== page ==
“Our whole class did collaborative projects with the advanced musical composition class and an avant-garde subversive film class,” said Marshall. “All the videos that are shown in the spring dance show are those collaborations coming to life.”
The music throughout the screen dance is an original composition by Bowdoin students, and all the dancing is original choreography, usually from movement improvisations. Eight Bowdoin students came together to create the collaborative work and to work through the cinematography.
Adrienne Hanson ’15 is a student performer in Jones’ Modern III class.
“This piece was inspired a lot by opera. All of the performance classes are collaborative, and at the beginning of the semester, [Jones] gives us all a lot of smaller prompts,” said Hanson. “We then work independently or in smaller groups to come up with different sequences, and then she fits them together into a piece.”
Hanson has been in four dance shows and has danced with Jones before.
“I think that we’ve really come together. We all feel like we know the piece and it is in our bodies,” said Hanson.
“Dance is a great way of communicating for me. I love dance. I didn’t really train as a dancer outside of Bowdoin,” said Marshall. “It’s provided great opportunities to meet other people here at Bowdoin and to find out where you are in your day and your process.”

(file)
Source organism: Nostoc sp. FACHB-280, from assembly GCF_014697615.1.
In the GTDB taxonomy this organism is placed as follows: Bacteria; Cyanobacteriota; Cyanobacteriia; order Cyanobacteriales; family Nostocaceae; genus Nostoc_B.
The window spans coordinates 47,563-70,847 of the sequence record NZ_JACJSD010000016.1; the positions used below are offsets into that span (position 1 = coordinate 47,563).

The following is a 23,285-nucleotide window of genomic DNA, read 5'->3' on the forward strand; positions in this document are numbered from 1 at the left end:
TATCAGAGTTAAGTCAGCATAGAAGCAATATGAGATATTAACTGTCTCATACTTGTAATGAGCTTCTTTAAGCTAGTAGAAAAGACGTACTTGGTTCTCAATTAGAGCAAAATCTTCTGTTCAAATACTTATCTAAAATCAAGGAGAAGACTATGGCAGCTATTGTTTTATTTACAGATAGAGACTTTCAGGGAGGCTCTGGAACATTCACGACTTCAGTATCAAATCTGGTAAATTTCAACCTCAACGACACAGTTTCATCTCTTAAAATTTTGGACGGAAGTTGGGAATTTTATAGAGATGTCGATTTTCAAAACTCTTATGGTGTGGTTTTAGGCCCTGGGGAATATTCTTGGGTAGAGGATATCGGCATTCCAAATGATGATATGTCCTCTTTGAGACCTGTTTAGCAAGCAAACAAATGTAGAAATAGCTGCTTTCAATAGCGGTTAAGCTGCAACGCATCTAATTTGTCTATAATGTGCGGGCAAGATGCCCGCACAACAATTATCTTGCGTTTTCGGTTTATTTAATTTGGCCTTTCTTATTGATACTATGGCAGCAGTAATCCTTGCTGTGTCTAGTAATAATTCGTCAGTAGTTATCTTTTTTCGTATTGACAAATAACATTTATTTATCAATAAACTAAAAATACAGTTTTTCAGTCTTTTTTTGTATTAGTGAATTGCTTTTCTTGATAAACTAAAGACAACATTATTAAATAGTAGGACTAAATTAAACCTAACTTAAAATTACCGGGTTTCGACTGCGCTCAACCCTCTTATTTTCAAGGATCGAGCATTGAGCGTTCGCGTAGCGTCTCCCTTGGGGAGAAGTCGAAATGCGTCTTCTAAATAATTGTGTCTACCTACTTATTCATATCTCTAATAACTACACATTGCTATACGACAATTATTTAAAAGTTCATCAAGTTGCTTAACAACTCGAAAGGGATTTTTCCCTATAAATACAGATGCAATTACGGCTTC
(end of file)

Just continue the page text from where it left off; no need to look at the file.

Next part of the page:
The show was first performed last night and will be staged tonight and tomorrow night from 8 to 9 p.m. Tickets are available for free at the Smith Union Information Desk and will also be available at the door. The performances will be held at Pickard Theater, located in Memorial Hall, and are open to the public.
Portrait of an artist: Diamond Walker ’17
Diamond Walker ’17 tried out for an Irish dancing team though a program at her elementary school at age eight. She was accepted into the program, which turned out to be the beginning of a lifelong love of dance. Now a sophomore involved in many projects on campus, Walker still finds the time to pursue her passion.
Though Walker was an Irish dancer in her childhood, she switched to hip-hop when she was 15. Walker took dance classes as a first year, and has continued to be involved in dance through her choreography and leadership of Obvious Dance Crew.